Examining Architectural Styles in San Diego
From Spanish to Mission, Victorian to Contemporary, San Diego offers up plenty of diversity when it comes to residential architecture. We outline some of the more popular home architecture styles in San Diego.
San Diego is a thriving, vibrant metropolis, and while outsiders mainly think of the city as a laidback beach town, locals know it’s home to an eclectic cultural mix. With so many different heritages converging in “America’s Finest City,” it’s no wonder that the entire county is dotted with a wide array of architectural styles. If you’re thinking about building a new home in California’s second-largest city, it can help to know about San Diego home and architectural design. Here’s a brief look at some of the more common styles you’ll see in this part of Southern California.
San Diego was settled by Spanish explorer Juan Rodríguez Cabrillo, so it stands to reason that Spain’s influence on the local culture exists even today. Take a walk around Balboa Park or San Diego State University and you’ll see plenty of examples of Spanish-Colonial or Spanish-Revival architecture, respectively. Hallmarks of these styles include terracotta tiled roofs, arched entryways and exterior stucco walls. You’ll also find this motif in neighborhoods all over the county in both older homes and new construction, mostly in single-level ranch-style buildings.
Similar to Spanish-Colonial, Mission architecture uses terracotta roof tiles and windows with arched tops, but the buildings themselves have an adobe look. This is an homage to the city’s earliest days when Saint Juníero Serra founded the first of many California missions along the banks of the San Diego River. Unlike Spanish-Colonial style, it’s common to see multistory dwellings using this architectural motif.
As San Diego continued to grow in the 19th century, ornate Victorian homes began to pop up in some of the more affluent neighborhoods. If you take a drive through the Bankers Hill and Golden Hill neighborhoods, you’ll see a few examples of this style with its distinctive features:
- Bay windows
- Wrap-around porches
- Patterned shingles
- Decorative brackets and other woodwork
This style might not be as common as it once was, but there are still plenty of homeowners who proudly maintain Victorian residences.
At the close of the 19th century, architectural sensibilities turned towards the work of skilled craftsmen, and the American Craftsman-style home was born. This style of architecture frames doors and windows with thick wooden paneling, and the use of wood and stone gives the homes a cozy, cottage-like feel. If you spend some time walking around North Park, South Park, Hillcrest and Bankers Hill, you’ll see a wide range of Craftsman-style homes that have been meticulously maintained.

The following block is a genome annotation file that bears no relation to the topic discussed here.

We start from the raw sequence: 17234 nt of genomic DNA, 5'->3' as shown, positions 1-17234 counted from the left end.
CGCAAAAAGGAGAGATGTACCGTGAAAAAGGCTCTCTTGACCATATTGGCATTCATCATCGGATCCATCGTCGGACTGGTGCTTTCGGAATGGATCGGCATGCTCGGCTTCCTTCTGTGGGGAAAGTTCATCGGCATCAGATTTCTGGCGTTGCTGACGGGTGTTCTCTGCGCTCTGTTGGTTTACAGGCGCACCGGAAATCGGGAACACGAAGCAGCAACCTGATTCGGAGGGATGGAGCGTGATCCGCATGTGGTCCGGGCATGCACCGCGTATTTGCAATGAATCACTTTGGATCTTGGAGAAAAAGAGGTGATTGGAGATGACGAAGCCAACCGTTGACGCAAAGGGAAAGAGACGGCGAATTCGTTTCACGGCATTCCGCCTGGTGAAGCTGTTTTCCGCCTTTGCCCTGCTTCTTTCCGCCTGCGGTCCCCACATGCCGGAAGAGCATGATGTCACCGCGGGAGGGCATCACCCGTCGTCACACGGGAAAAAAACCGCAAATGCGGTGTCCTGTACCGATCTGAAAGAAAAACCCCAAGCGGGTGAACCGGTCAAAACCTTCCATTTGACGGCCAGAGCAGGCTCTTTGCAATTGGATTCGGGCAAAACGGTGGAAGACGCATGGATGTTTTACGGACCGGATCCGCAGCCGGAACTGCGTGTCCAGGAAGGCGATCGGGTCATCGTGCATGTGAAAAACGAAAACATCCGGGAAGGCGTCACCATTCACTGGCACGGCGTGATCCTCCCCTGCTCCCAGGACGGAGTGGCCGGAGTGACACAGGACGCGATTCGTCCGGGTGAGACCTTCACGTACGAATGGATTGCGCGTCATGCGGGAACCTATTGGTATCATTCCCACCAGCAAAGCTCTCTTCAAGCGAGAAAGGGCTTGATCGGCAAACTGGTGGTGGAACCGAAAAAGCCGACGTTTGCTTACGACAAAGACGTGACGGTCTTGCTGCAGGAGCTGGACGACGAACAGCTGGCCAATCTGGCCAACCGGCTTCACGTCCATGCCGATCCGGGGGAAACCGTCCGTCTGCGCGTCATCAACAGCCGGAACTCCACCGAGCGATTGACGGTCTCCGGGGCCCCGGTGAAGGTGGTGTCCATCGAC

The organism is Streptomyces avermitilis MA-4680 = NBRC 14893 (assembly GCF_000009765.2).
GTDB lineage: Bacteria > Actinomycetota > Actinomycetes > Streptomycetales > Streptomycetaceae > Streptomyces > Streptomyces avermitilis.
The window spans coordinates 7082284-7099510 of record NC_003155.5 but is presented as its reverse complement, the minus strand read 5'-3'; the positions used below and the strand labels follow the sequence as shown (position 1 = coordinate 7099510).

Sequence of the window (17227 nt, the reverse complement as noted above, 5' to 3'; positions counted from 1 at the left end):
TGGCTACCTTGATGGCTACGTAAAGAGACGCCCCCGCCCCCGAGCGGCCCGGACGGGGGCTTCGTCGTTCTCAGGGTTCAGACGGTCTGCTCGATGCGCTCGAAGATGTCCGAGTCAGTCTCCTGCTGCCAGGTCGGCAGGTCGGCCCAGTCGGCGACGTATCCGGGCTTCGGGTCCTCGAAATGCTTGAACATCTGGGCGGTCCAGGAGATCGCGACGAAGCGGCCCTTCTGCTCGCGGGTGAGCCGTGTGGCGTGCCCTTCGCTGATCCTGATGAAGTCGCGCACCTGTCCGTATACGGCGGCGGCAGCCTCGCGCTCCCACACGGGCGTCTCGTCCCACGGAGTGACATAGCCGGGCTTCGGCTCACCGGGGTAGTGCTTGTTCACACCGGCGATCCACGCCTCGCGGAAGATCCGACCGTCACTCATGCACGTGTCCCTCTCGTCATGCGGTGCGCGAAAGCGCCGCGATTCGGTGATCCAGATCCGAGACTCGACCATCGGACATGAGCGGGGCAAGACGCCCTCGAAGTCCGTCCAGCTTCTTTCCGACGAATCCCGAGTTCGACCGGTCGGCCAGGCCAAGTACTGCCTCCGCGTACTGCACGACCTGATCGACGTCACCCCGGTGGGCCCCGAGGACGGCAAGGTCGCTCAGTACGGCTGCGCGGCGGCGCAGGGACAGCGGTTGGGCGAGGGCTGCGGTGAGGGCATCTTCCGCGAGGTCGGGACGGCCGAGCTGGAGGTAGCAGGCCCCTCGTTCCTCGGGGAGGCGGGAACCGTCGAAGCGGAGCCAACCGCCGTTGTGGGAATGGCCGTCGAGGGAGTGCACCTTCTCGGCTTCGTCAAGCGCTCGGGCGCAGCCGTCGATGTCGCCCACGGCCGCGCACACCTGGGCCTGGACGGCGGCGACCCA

Following the Great Depression and World War II, the United States embarked on a period of technological advancement, and the Mid-Century Modern architectural style followed along as people looked towards the future. Designers ditched exterior flourishes and moved towards using clean lines and simplistic designs. To give these homes an organic feel, architects used natural materials and large picture windows to let plenty of ambient outdoor light stream into the structure. You’ll see many examples of this style in La Jolla, Allied Gardens and Point Loma, which all saw massive growth in the middle of the 20th century.
The ’60s and ’70s saw radical departures from traditional cultural norms, and the architecture of the day reflected these changes. Contemporary homes take the boxier shapes of Mid-Century Modern and embellish them to the extreme. The large windows remain, but the buildings themselves are asymmetrical. You’ll also see natural materials such as wood and stone incorporated into the design. You can find examples of this style in some of the trendier areas of San Diego including Little Italy, La Jolla, Del Mar and Point Loma.
Build Your Dream Home Today
These are just a few of the more common styles of home design in San Diego, and you’ll find plenty of other architecture traditions in the county’s many neighborhoods. Now that you know a bit more about each style, it’s time to create the living space you’ve always wanted. To learn more about the Murray Lampert’s 40 years of experience or to schedule your free in-home consultation, contact us today.